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Originally published May 1810 in The Poetical Magazine, pp. 49-57.
THE SCHOOLMASTER’S TOUR.
[Continued from Vol. III. p. 8.]
With an Engraving.1
“NATURE, dear Nature, is my goddess,
Whether array’d in rustic boddice,
Or when the nicest touch of Art
Doth to her charms new charms impart:
But still I, somehow, love her best,
When she’s in ruder mantle drest:
I do not mean in shape grotesque,
But when she’s truly picturesque.”
Thus, the next morning, as he stray’d,
And the surrounding scene survey’d,
Syntax broke forth.––A party stood
Just on the margin of the flood;
Who were, in status quo, to make
A little voyage on the lake.
The Doctor forward stepp’d, to show
The wealth of his port-folio.
The ladies were quite pleas’d to view
Such pretty pictures as he drew;
While a young man, a neighb’ring ‘Squire,
Express’d a very warm desire,
Which seem’d to come from honest heart,
That of his boat he’d take a part.
Now from the shore they quickly sail’d;
And soon the Doctor’s voice prevail’d: –
“This is a lovely scene of Nature;
But I’ve enough of land and water:
I want some living things to show
How far the picturesque will go.”
“See, Sir, how swift the swallows fly;
And see the lark ascends on high;
We scarce can view him in the sky.
Behold the wild fowl, how they spread
Upon the lake’s expansive bed;
The kite, too, takes its airy way,
Prepar’d to pounce upon its prey;
While the rooks from their morning food
Pass cawing to the distant wood.”
“When with a philosophic eye
The realms of Nature I descry,
And view the grace that she can give
To all the varying forms that live,
I feel with awe the plastic art
That doth such wondrous pow’rs impart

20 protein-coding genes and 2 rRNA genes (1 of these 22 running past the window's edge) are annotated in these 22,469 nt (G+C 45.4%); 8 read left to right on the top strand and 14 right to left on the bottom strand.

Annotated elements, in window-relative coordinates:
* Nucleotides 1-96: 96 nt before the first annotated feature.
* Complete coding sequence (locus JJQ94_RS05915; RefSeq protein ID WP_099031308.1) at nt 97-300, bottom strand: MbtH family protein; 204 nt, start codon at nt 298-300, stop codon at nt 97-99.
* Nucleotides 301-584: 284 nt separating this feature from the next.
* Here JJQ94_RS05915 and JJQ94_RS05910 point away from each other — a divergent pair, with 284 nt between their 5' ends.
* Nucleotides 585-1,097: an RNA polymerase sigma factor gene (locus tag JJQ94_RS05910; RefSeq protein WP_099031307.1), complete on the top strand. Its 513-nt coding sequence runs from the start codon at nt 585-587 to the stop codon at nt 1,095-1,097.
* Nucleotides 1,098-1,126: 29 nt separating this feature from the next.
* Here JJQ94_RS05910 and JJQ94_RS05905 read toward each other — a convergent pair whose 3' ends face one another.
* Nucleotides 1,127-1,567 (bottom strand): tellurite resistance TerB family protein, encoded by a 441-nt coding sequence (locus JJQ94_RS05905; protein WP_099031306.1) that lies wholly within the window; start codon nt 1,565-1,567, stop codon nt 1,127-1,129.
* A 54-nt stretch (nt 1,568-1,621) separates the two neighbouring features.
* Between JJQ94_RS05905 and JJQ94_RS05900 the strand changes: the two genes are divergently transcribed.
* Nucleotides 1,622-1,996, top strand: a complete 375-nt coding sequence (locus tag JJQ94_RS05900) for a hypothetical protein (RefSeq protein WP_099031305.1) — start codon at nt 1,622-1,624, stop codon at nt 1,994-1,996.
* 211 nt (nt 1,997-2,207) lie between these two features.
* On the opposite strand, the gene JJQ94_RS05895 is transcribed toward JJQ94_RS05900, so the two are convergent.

To all that wing the air, or creep
Along the earth, or swim the deep.
I love the winged world, that flies
Thro’ the thin azure of the skies;
Or, not ordain’d those heights to scan
Live the familiar friends of man,
And in his yard, or round his cot,
Enjoy, poor things! their destin’d lot:
But tho’ their plumes are gay with dies,
In endless bright diversities––
What tho’ such glowing tints prevail,
When the proud peacock spreads his tail––
What tho’ the nightingales prolong
Thro’ the charm’d night th’ enchanting song––
What tho’ the blackbird and the thrush
Make vocal ev’ry verdant bush––
Not one among the winged kind
Presents an object to my mind;
Their grace and beauty’s nought to me,
In all their vast variety
The picturesque I cannot see.
A carrion fowl ty’d to a stake
Will a far better picture make,
When as a scare-crow ’tis display’d,
For thievish birds to be afraid,
Than the white swan in all its pride,
When sailing on the crystal tide.
As a philosopher I scan
Whate’er kind Heav’n has made for man;
I feel it a religious duty
To bless its use and praise its beauty:
I care not whatsoe’er the creature,
Whate’er its name, its form and feature,
So that fond Nature will aver
The creature doth belong to her;
But tho’, indeed, I may admire
The greyhound’s form, the snake’s attire.
They neither will my object suit
Like a good shaggy ragged brute.
I will acknowledge that a goose
Is a fine fowl, of sov’reign use;
But for a picture she’s not fitted ––
The bird was made but to be spitted.
The pigeon, I’ll be bound to shew it,
Is a fine object for a poet:
In the soft verse his mate he’ll woo,
Bend his gay neck, and bill, and coo;
And, as in am’rous strut he moves,
Sooths the fond heart of him who loves;
But I’ll not paint him, no, not I ––
I like him better in a pie,
Well rubb’d with salt and spicy dust,